Tuesday, December 11, 2018

Pravda (Dziga Vertov Group, 1970)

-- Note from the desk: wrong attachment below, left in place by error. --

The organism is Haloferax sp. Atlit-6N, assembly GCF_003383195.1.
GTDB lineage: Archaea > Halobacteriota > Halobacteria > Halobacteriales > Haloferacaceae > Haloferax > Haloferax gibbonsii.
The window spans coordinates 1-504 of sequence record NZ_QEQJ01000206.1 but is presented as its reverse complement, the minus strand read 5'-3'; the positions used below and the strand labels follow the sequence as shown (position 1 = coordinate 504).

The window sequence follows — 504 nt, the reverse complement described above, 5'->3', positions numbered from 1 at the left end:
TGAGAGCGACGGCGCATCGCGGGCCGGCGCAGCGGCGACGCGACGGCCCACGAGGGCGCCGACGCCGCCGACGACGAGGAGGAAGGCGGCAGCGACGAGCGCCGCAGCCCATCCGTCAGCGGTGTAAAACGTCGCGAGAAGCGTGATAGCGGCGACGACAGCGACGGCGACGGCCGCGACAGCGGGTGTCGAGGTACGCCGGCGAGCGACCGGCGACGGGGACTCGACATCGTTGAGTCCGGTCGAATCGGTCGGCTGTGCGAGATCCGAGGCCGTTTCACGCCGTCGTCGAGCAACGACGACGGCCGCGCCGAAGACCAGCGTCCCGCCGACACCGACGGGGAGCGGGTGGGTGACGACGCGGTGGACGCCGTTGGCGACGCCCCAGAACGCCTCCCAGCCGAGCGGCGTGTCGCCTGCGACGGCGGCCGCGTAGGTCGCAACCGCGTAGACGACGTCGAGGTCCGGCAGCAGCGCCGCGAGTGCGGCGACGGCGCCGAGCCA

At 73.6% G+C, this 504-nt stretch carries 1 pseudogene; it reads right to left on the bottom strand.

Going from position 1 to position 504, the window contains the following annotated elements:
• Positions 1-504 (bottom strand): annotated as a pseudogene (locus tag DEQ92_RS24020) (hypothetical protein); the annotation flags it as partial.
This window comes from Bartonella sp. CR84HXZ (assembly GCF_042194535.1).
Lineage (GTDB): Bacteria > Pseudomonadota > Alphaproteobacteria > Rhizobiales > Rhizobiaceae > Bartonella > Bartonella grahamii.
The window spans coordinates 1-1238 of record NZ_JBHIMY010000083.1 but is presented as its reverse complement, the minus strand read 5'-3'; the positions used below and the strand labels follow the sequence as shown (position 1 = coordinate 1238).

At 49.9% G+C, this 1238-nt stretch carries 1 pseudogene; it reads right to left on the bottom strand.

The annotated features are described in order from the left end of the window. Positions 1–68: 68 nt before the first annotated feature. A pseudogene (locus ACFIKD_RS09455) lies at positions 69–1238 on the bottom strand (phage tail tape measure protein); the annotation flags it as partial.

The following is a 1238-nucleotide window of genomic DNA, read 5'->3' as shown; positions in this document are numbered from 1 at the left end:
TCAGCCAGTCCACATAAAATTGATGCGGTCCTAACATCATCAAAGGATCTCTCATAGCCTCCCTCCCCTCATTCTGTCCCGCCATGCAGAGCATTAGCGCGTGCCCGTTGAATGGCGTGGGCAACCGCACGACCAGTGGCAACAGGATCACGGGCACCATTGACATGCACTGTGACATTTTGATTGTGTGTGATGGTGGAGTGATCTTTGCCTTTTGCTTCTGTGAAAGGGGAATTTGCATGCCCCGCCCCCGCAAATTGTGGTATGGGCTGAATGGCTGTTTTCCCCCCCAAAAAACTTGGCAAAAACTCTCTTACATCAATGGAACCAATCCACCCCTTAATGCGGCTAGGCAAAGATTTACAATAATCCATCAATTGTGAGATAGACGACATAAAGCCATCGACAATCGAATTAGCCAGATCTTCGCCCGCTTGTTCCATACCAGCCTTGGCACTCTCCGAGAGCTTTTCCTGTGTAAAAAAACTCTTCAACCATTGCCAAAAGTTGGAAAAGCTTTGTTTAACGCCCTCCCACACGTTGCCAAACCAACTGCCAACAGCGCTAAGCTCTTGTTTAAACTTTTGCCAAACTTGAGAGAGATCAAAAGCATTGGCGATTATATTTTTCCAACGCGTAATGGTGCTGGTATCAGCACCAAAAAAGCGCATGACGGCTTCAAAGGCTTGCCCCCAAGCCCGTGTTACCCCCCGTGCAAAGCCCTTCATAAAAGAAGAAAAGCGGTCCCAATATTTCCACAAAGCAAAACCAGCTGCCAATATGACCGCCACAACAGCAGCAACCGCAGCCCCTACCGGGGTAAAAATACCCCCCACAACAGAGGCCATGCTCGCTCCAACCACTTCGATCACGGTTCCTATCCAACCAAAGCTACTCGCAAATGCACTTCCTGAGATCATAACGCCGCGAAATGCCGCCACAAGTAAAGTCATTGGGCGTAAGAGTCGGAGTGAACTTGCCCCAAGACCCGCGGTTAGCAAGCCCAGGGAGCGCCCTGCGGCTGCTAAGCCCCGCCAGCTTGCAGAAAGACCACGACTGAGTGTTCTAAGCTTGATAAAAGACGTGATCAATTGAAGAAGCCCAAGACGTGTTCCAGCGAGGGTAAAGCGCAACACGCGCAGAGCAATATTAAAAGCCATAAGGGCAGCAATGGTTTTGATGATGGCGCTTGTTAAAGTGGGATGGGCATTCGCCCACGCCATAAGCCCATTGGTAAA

It's easy now to regard the Dziga Vertov Group’s Pravda as a mere relic, a compendium of somewhat randomly unglamorous images set under a somewhat scattershot and didactic commentary, in which such terminology as “bourgeois imperialism” and “dictatorship of the proletariat” hardly resonates now. The film focuses on denouncing and dissecting the “revisionist” forces which slammed down on Czechoslovakian democracy in 1968, identifying them as concerned with preserving essentially exploitative governing interests rather than with the good of the working class, and often carries a rather stubbornly humorless air. It evidences some of Godard’s recurring preoccupation with images and their placement – for example citing ones that can’t be shown because they’ve been sold for corporate use, and decrying “popular” cinema that’s imposed on the people rather than arising from them – but overall appears less interested in this project than in asserting the dignity of labour and in musing on its powerlessness. As such, watching it now at a time of brutally ascendant capitalism and inequality, it takes on new energy. “Flunky” intellectuals play a large part in this analysis, for their role in buffeting the stifling bourgeois wisdom – in contrast, the film focuses on a worker who can’t even identify the purpose or utility of the industrial component he spends his days manufacturing, an obvious pawn for malevolently manipulative interests. The movie’s prescriptions are certainly limited to their (racially heterogeneous, among other things) time and place – illustrations based on wooden versus iron ploughs are hard to relate to our current technological circumstances (in advocating for continual scientific experimentation, the movie could hardly have foreseen the complex legacy of the advancements we’ve reaped) - but the broad concern with the systematic suppression of working class interest and power only becomes more urgent. As such, the movie’s raggedness – for example the occasional stumbling on the commentary – feels now like a guarantee of authenticity, allowing it a renewed plaintive urgency.

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